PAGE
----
The fact is that the firing range depends not only on the angle of elevation, but also on the length of the projectile. Both the Baltic and Black Sea battleships fired 331,7 lightweight caliber 3,2 g. With a lightweight 1907 kg. In addition to this type of projectiles, a new, heavier and longer 470,9 kg 1911 grit projectile of the newest dreadnoughts was made in the Russian Empire. Unfortunately, its use on the battleships was completely impossible, because the design of the feed mechanisms and the chargers did not involve working with such massive projectiles, and their alteration was too complicated and expensive. Here, however, they usually recall the famous shelling of "Chesma" from "John Chrysostom" - the Black Sea battleship then fired with "heavy" shells arr. 305 d. But you need to understand that the firing rate of such firing did not matter, so there was no need to use regular means of lifting projectiles from under-battalions, etc. Those. the shells could simply “roll” into the towers, and the loading should be carried out with the help of some temporarily installed hoists.

On the other hand, to load the domestic industry, which could not cope with the release of shells for the front, the production of a new type of heavy projectile was meaningless.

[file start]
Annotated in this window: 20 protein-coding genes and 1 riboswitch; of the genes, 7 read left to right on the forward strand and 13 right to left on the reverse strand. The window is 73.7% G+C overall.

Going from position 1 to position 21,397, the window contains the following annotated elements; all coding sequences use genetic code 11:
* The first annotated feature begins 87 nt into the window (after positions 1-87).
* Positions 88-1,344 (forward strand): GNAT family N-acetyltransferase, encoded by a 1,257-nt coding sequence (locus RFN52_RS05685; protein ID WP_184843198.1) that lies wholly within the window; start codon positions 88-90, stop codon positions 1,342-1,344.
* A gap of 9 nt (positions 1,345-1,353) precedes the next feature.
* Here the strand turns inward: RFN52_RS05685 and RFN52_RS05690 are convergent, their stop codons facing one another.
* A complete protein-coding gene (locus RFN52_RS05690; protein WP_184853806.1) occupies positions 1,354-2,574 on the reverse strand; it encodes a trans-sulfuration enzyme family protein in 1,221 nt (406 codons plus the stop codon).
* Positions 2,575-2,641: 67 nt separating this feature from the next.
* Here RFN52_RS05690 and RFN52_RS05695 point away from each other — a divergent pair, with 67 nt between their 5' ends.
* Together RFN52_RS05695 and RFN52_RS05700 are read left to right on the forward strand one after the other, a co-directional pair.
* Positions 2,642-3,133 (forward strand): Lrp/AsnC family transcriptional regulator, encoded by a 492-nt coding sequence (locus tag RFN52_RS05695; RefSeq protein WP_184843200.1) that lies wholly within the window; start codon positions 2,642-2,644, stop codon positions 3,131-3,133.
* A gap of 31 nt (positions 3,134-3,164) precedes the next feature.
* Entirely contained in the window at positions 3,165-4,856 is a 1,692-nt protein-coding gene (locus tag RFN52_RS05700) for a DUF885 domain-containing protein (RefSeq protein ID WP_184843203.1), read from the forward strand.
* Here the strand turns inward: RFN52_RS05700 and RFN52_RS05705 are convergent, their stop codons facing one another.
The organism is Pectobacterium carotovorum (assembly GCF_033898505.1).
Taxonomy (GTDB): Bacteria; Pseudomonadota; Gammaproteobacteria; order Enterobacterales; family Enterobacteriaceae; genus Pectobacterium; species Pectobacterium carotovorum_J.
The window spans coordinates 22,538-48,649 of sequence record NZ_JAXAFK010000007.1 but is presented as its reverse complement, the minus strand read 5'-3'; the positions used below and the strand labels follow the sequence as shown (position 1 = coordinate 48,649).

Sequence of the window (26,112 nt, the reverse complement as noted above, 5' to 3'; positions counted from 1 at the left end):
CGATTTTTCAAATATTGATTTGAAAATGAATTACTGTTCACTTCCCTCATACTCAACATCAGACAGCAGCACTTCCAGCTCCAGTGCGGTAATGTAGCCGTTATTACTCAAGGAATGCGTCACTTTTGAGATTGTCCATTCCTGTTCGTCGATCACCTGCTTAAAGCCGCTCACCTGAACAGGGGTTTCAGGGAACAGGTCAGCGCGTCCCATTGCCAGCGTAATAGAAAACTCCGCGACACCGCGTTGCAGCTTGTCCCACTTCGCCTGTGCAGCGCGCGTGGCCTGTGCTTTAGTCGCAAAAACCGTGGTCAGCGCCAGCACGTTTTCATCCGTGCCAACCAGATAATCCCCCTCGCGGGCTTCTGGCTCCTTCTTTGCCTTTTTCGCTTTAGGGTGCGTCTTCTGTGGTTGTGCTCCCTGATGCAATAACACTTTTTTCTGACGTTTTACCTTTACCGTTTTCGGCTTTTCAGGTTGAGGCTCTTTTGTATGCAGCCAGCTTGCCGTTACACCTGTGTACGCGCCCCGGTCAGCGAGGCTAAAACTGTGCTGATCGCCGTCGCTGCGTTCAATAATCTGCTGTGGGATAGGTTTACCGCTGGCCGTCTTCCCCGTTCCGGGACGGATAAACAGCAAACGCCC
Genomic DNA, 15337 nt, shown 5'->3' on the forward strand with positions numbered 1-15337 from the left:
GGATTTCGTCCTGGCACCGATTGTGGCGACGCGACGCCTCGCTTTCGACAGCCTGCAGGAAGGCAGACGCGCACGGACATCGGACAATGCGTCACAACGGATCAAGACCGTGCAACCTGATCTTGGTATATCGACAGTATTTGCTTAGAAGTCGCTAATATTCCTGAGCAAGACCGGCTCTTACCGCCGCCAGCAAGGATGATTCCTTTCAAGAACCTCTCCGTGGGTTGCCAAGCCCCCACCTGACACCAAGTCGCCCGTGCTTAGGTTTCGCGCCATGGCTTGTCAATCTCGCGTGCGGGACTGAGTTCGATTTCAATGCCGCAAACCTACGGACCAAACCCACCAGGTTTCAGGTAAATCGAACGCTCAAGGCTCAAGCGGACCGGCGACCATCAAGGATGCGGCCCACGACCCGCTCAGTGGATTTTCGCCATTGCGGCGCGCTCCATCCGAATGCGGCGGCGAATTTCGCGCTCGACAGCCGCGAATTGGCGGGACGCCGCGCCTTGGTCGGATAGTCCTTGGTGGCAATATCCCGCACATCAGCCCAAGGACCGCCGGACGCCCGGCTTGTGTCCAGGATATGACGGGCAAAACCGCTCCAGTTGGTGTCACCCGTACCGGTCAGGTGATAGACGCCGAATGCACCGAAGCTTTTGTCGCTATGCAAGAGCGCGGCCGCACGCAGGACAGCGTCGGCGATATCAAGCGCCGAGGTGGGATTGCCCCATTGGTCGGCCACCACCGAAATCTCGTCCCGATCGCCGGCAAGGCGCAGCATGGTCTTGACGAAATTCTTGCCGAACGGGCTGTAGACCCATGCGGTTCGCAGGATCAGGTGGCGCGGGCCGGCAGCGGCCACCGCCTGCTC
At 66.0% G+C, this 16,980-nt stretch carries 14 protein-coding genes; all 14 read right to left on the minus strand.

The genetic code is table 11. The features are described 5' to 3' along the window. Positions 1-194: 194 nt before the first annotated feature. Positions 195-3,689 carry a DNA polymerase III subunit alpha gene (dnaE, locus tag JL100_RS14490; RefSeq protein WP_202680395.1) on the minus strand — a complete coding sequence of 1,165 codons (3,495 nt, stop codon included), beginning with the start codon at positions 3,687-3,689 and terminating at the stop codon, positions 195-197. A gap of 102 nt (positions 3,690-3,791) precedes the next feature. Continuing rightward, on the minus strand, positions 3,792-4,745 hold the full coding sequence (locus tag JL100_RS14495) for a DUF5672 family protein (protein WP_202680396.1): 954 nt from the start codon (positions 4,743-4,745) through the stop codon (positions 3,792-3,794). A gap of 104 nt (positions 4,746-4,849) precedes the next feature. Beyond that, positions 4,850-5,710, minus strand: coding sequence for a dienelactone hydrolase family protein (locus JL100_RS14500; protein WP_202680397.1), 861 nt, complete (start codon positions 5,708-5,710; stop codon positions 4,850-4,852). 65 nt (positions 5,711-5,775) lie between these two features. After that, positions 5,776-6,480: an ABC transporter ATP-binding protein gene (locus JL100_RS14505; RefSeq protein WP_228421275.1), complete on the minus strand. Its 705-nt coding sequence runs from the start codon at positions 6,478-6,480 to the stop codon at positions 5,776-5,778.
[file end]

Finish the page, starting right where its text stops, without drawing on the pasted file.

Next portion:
They found the way out in special ballistic tips made of brass and screwed onto the projectile (before this, of course, it was necessary to cut the thread on the body of the projectile). With such a tip, the mass of the projectile increased to 355 kg, and its length almost to the 4 caliber. But due to the fact that neither the storages nor the feeding devices of the battleships were intended for the "turning" of such long projectiles, these tips should be screwed on immediately before loading, which reduced the rate of fire three times. Nevertheless, they were all the same ready to go in order not to be completely unarmed in front of the German Dreadnoughts.

And here, apparently, it worked, "I do not understand well, but here I will understand it, since it comes to a loop." The fact is that the sailors of "Glory" in the period of 26 July - 4 of August 1915 g had the "pleasure" on themselves to feel all the sensations of an unarmed person, who was shot from a safe distance by large calibers. This brings to mind the remarkable impromptu of one of the officers of the port-arthur squadron, told by him when the Japanese battleships got into the habitat with impunity to bombard the water area where Russian ships stood with throw-over fire:

“Isn't it boring?
Sit and wait
When they start throwing you,
From afar heavy objects